LGBTI advocates have questioned why a new law protecting the community from vilification is only applicable during the marriage equality postal survey.

Legislation was passed this week outlawing hate speech during the survey, Out in Perth has reported.

Advocates are asking MPs why these protections are not applied permanently.

“Federally we have permanent, national anti–hate speech laws for race and religion only, yet clearly there is a need for permanent laws to include sexuality and gender identity,” said Brian Greig of just.equal.

Greig said permanent laws at the state level to protect LGBTI people from hate speech exist only in New South Wales, Queensland, Tasmania and the Australian Capital Territory.

“This means LGBTI people in [other] states are especially vulnerable to hate speech and look to the Commonwealth for national laws to address this,” he said.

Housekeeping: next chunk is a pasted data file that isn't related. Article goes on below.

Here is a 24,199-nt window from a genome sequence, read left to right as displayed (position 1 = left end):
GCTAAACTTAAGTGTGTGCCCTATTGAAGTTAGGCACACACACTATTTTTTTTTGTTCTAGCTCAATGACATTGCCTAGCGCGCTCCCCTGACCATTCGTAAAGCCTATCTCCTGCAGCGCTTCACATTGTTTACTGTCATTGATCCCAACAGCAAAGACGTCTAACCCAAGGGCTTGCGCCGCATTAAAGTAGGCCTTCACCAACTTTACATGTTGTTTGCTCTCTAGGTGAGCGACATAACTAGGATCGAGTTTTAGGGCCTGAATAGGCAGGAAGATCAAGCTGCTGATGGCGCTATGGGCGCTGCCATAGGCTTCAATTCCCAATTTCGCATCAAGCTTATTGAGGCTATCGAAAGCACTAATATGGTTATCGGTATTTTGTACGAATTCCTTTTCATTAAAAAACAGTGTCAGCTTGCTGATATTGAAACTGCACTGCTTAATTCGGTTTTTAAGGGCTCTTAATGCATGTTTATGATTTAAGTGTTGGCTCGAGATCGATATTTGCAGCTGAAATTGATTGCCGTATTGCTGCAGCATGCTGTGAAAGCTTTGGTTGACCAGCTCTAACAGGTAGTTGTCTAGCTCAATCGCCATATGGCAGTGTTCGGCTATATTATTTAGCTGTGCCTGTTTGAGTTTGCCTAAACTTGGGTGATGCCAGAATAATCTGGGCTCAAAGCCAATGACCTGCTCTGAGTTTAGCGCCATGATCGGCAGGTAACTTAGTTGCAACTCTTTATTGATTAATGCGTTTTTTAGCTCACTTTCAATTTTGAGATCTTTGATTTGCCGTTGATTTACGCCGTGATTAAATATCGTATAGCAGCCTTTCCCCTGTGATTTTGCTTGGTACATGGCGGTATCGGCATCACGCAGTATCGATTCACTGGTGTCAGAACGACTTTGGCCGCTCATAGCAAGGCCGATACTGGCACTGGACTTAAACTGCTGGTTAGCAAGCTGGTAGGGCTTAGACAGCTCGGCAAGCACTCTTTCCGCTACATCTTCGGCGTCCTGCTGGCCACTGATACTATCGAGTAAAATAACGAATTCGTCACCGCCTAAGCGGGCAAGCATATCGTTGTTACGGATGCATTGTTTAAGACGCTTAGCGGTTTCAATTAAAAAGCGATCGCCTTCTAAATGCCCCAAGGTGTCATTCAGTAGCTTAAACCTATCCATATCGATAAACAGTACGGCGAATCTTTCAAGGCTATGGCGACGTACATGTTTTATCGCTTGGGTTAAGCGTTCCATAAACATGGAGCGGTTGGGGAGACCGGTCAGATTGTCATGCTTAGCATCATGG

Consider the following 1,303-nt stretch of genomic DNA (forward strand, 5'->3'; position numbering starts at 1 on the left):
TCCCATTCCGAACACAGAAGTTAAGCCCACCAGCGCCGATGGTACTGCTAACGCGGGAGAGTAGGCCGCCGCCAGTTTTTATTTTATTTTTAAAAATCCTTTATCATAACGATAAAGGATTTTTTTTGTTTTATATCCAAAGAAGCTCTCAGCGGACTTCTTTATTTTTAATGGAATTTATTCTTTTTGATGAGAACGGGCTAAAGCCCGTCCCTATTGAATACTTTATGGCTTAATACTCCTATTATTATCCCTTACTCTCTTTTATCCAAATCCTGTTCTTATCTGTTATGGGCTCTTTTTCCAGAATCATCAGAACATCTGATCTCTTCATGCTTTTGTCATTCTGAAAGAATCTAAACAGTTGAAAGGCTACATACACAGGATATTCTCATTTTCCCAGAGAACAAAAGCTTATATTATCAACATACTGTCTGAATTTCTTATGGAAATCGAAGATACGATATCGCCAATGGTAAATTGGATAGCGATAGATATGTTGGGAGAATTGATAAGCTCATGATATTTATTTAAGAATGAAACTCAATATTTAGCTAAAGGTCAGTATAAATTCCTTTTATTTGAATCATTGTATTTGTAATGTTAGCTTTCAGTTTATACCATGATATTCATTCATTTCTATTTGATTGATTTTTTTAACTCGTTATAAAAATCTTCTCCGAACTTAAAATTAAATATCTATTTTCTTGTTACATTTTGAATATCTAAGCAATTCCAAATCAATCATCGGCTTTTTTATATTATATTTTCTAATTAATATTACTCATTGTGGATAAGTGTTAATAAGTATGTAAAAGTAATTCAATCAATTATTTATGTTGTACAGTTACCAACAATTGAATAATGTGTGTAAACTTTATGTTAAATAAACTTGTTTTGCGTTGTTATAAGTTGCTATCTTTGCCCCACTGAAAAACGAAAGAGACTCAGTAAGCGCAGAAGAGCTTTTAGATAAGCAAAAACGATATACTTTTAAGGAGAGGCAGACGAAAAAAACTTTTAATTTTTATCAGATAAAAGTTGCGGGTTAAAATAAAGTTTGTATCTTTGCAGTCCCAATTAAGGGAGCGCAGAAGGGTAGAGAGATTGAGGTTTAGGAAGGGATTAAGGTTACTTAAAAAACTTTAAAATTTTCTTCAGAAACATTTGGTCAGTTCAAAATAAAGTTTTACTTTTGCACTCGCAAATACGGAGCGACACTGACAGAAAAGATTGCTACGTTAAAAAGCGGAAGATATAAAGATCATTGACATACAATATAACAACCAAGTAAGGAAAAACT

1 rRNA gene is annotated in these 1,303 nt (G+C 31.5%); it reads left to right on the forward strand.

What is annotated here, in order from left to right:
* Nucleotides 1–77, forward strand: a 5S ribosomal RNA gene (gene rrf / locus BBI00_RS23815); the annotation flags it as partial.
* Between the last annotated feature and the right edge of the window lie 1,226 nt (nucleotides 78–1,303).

He said he feared anti-LGBTI sentiment stirred up by the marriage equality debate could last for years to come.

“Just.equal calls on the Commonwealth to cement a national law to prevent vilification against LGBTI people, not simply a temporary one that will be thrown away after the postal survey,” said Greig.

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